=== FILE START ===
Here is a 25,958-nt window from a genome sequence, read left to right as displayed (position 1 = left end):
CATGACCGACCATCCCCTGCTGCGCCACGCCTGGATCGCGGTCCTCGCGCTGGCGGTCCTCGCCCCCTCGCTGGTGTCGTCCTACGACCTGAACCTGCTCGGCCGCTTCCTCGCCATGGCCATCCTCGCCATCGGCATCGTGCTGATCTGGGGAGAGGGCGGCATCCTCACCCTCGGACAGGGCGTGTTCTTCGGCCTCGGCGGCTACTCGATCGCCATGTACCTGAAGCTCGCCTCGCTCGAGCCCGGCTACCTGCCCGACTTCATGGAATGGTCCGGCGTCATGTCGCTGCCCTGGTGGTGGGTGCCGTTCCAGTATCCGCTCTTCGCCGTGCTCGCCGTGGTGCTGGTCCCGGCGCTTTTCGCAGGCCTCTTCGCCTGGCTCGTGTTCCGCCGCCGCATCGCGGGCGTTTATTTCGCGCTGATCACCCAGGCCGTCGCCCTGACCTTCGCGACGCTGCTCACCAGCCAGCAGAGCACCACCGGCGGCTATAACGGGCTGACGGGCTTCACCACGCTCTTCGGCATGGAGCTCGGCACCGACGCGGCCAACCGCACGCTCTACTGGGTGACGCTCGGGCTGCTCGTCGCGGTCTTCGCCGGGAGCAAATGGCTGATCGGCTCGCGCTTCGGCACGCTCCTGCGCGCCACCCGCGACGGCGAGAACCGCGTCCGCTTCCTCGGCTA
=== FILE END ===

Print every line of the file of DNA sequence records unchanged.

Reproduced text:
Here is a 25,958-nt window from a genome sequence, read left to right as displayed (position 1 = left end):
CATGACCGACCATCCCCTGCTGCGCCACGCCTGGATCGCGGTCCTCGCGCTGGCGGTCCTCGCCCCCTCGCTGGTGTCGTCCTACGACCTGAACCTGCTCGGCCGCTTCCTCGCCATGGCCATCCTCGCCATCGGCATCGTGCTGATCTGGGGAGAGGGCGGCATCCTCACCCTCGGACAGGGCGTGTTCTTCGGCCTCGGCGGCTACTCGATCGCCATGTACCTGAAGCTCGCCTCGCTCGAGCCCGGCTACCTGCCCGACTTCATGGAATGGTCCGGCGTCATGTCGCTGCCCTGGTGGTGGGTGCCGTTCCAGTATCCGCTCTTCGCCGTGCTCGCCGTGGTGCTGGTCCCGGCGCTTTTCGCAGGCCTCTTCGCCTGGCTCGTGTTCCGCCGCCGCATCGCGGGCGTTTATTTCGCGCTGATCACCCAGGCCGTCGCCCTGACCTTCGCGACGCTGCTCACCAGCCAGCAGAGCACCACCGGCGGCTATAACGGGCTGACGGGCTTCACCACGCTCTTCGGCATGGAGCTCGGCACCGACGCGGCCAACCGCACGCTCTACTGGGTGACGCTCGGGCTGCTCGTCGCGGTCTTCGCCGGGAGCAAATGGCTGATCGGCTCGCGCTTCGGCACGCTCCTGCGCGCCACCCGCGACGGCGAGAACCGCGTCCGCTTCCTCGGCTA